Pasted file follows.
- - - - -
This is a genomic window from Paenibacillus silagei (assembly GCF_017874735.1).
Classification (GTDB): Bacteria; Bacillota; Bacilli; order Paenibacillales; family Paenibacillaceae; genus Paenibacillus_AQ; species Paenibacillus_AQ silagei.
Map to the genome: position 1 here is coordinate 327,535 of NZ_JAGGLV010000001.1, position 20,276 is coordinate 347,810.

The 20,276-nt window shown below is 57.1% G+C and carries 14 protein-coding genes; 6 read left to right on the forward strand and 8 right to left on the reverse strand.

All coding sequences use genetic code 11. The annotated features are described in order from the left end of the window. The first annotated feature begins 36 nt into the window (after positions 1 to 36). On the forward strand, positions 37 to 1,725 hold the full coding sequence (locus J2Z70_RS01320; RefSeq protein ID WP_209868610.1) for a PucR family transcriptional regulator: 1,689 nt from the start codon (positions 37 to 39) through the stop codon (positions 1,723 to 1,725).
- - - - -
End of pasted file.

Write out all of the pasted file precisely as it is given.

This is a genomic window from Paenibacillus silagei (assembly GCF_017874735.1).
Classification (GTDB): Bacteria; Bacillota; Bacilli; order Paenibacillales; family Paenibacillaceae; genus Paenibacillus_AQ; species Paenibacillus_AQ silagei.
Map to the genome: position 1 here is coordinate 327,535 of NZ_JAGGLV010000001.1, position 20,276 is coordinate 347,810.

The 20,276-nt window shown below is 57.1% G+C and carries 14 protein-coding genes; 6 read left to right on the forward strand and 8 right to left on the reverse strand.

All coding sequences use genetic code 11. The annotated features are described in order from the left end of the window. The first annotated feature begins 36 nt into the window (after positions 1 to 36). On the forward strand, positions 37 to 1,725 hold the full coding sequence (locus J2Z70_RS01320; RefSeq protein ID WP_209868610.1) for a PucR family transcriptional regulator: 1,689 nt from the start codon (positions 37 to 39) through the stop codon (positions 1,723 to 1,725).